On 23rd August 1914 both the English and German forces believed they had witnessed a miracle. Some saw St George and a legion of bowmen others said that angels had surrounded the English in a wall of protection. Whether it was divine or supernatural intervention or not, the fact remains that the heavily outnumbered British Expeditionary Forces were being forced to retreat under heavy fire. Something turned the tide.
A further tale has it that a group of soldiers belonging to the Coldstream Guards got lost in the Mormal Forest and became aware that they were close to being discovered until a tall, slim female figure appeared to them. She wore a white flowing gown and appeared to be glowing. The soldiers followed her across a field where she showed them a hidden road which allowed them to escape.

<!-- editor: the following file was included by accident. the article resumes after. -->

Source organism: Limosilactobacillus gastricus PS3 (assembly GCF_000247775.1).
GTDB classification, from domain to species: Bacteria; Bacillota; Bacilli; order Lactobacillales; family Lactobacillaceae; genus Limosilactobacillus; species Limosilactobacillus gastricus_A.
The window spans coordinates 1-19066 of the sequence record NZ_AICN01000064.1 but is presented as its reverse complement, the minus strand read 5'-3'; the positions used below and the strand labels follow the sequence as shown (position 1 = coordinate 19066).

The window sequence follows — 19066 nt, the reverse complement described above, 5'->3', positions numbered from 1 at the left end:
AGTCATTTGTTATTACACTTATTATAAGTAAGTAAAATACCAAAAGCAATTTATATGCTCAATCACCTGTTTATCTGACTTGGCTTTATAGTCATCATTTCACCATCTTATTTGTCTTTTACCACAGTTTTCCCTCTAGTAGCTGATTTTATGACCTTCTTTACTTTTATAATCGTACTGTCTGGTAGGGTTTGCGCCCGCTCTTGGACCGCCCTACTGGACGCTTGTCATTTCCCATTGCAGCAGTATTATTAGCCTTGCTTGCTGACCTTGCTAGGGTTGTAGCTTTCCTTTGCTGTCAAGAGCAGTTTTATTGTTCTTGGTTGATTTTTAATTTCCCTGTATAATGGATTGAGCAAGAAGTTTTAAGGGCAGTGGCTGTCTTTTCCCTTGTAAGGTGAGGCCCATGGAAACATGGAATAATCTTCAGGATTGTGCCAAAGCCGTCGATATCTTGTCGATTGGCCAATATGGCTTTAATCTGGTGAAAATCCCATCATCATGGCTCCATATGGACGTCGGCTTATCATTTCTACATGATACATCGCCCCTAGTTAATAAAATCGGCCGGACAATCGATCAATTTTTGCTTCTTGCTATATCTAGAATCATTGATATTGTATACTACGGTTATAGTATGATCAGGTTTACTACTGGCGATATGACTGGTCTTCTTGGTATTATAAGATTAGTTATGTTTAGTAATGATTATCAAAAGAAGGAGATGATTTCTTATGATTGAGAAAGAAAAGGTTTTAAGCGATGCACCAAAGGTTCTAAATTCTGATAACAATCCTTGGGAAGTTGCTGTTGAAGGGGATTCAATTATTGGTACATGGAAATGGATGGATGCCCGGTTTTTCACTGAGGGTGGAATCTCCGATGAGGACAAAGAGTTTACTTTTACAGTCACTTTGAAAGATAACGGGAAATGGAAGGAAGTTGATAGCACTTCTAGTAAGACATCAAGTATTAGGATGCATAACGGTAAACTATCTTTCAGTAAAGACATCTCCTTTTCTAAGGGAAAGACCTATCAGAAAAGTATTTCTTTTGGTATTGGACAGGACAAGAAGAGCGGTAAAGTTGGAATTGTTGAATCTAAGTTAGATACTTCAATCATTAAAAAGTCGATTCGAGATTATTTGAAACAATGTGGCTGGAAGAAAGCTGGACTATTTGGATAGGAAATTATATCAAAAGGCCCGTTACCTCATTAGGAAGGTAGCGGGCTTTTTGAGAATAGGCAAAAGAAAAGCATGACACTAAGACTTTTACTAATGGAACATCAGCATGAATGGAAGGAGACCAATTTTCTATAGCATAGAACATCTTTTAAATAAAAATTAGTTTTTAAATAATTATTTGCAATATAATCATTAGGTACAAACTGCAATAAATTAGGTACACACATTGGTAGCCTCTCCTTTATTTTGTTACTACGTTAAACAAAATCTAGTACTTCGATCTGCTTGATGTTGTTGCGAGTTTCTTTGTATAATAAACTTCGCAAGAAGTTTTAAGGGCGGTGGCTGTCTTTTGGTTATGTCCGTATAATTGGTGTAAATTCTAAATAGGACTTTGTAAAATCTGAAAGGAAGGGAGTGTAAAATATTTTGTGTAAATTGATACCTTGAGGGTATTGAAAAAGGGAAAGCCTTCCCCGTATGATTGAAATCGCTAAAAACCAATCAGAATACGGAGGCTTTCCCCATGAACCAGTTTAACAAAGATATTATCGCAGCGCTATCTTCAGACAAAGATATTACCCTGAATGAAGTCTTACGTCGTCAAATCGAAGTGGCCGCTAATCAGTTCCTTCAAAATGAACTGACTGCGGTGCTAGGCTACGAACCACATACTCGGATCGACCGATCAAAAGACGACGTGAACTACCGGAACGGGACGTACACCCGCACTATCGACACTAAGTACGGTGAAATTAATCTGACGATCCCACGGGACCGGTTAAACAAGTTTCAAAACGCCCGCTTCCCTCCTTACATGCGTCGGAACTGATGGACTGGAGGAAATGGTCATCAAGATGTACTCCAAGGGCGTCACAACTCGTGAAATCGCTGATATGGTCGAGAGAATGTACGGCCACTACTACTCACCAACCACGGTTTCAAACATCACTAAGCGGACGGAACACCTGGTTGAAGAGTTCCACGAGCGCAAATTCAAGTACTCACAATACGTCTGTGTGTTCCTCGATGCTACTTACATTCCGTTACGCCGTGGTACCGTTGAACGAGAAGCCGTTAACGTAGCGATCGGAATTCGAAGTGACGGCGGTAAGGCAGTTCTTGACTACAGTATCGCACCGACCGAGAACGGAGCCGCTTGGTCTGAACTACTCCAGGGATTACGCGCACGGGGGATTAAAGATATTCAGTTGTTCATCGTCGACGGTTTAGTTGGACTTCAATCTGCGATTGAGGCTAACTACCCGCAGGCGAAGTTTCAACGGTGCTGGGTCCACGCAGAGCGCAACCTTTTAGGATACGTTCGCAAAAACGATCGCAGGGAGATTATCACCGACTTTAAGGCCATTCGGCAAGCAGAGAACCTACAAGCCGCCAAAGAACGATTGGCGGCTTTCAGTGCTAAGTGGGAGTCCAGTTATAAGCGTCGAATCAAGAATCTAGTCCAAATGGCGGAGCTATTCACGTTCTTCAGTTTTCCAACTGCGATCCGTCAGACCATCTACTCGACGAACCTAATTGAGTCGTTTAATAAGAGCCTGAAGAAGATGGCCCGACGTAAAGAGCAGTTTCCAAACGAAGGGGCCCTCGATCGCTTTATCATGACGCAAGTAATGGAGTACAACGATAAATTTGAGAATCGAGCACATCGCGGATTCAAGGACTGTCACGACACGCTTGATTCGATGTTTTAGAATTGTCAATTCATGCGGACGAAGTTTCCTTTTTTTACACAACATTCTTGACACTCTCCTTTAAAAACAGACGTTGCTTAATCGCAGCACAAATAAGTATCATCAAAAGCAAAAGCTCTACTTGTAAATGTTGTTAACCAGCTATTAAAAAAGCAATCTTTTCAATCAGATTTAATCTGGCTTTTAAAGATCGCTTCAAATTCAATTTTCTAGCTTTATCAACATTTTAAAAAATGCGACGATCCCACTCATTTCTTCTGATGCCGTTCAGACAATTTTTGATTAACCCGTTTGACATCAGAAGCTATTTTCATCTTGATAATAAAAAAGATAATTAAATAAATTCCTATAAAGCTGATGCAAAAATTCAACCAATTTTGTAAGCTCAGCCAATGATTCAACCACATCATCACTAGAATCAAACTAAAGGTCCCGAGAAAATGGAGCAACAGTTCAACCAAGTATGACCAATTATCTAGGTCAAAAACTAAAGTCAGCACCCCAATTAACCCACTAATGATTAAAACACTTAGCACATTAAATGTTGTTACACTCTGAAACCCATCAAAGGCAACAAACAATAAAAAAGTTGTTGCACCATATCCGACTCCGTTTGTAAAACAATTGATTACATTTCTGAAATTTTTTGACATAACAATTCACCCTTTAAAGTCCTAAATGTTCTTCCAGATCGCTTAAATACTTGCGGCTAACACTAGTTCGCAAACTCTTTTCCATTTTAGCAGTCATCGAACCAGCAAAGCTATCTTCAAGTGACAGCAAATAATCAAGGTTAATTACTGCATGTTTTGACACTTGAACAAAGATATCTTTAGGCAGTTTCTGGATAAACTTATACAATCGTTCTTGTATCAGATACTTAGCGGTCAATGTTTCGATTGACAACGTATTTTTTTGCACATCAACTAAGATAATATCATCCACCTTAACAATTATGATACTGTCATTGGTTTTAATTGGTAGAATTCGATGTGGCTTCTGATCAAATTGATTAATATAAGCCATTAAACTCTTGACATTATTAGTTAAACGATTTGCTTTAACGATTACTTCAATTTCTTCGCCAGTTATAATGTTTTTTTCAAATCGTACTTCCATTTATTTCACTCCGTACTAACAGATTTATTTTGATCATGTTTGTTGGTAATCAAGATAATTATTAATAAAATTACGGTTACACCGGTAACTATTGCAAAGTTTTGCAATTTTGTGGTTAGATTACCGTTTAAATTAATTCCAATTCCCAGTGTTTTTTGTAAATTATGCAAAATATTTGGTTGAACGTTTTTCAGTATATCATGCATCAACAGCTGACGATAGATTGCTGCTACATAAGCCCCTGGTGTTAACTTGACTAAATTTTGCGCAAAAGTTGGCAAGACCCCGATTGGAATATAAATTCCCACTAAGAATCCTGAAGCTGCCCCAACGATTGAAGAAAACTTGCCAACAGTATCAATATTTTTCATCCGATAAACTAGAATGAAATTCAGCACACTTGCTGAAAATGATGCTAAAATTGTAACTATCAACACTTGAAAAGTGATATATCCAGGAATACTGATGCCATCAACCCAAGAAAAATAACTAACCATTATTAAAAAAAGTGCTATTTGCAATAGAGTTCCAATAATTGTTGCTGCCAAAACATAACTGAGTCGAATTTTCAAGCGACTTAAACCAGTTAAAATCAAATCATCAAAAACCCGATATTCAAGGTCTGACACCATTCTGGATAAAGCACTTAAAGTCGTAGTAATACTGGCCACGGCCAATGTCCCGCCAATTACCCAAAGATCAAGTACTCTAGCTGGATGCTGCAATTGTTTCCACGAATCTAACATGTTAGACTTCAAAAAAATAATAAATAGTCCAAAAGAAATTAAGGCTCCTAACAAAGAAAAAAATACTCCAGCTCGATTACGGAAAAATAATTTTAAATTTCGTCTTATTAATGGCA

Arthur Machen, a Welsh author, published a short story entitled “The Bowmen” on 29th September 1914 and insisted that this was the inspiration for the story of the Angel of Mons, but would this story spread far enough to account for the tales told by English and overseas forces alike?
One of the other ideas to account for the tales is that fog and rain caused unusual cloud formations or poor visibility that gave rise to unusual sightings, but this can be discounted since the sun came out from around 10 am that day.
I have used this enduring piece of folklore in Blackfeather to place Ash at a a turbulent time in history where his path crosses not only with one of Kate’s previous lives, but also at a crucial moment for Kate’s Great Grandfather. By saving Arthur Parkes’ life Ash ensures Kate’s birth in the future – the discovery shocks him. Perhaps someone should have explained to him that time is a big ball of wibbly wobbly timey wimey stuff 🙂
You can read a more in-depth investigation of The Angel of Mons by Alan S. Coulson MD, PhD. and Michael E. Hanlon here. They even include pictures, maps and theories on the legend.